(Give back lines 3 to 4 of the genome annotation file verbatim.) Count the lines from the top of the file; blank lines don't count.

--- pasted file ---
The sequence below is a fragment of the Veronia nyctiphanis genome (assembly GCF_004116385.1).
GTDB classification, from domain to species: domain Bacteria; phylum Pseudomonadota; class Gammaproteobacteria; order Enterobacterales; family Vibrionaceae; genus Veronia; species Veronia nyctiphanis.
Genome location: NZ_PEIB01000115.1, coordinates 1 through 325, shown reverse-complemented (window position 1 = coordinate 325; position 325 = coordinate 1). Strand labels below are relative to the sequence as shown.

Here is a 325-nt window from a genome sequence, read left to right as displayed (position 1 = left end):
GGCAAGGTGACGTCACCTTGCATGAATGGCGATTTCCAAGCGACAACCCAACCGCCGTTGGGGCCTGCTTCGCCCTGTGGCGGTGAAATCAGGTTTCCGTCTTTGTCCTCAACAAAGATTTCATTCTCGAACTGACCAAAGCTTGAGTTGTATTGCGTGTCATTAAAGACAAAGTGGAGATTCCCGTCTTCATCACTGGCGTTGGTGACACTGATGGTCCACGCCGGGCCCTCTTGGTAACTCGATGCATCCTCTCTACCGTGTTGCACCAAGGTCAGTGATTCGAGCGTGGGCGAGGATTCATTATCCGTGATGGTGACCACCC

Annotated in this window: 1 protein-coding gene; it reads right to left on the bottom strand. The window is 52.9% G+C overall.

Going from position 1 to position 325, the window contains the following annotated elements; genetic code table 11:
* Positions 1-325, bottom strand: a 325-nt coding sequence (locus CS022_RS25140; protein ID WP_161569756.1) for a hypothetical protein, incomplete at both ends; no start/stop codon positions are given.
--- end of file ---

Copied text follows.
Genome location: NZ_PEIB01000115.1, coordinates 1 through 325, shown reverse-complemented (window position 1 = coordinate 325; position 325 = coordinate 1). Strand labels below are relative to the sequence as shown.

Here is a 325-nt window from a genome sequence, read left to right as displayed (position 1 = left end):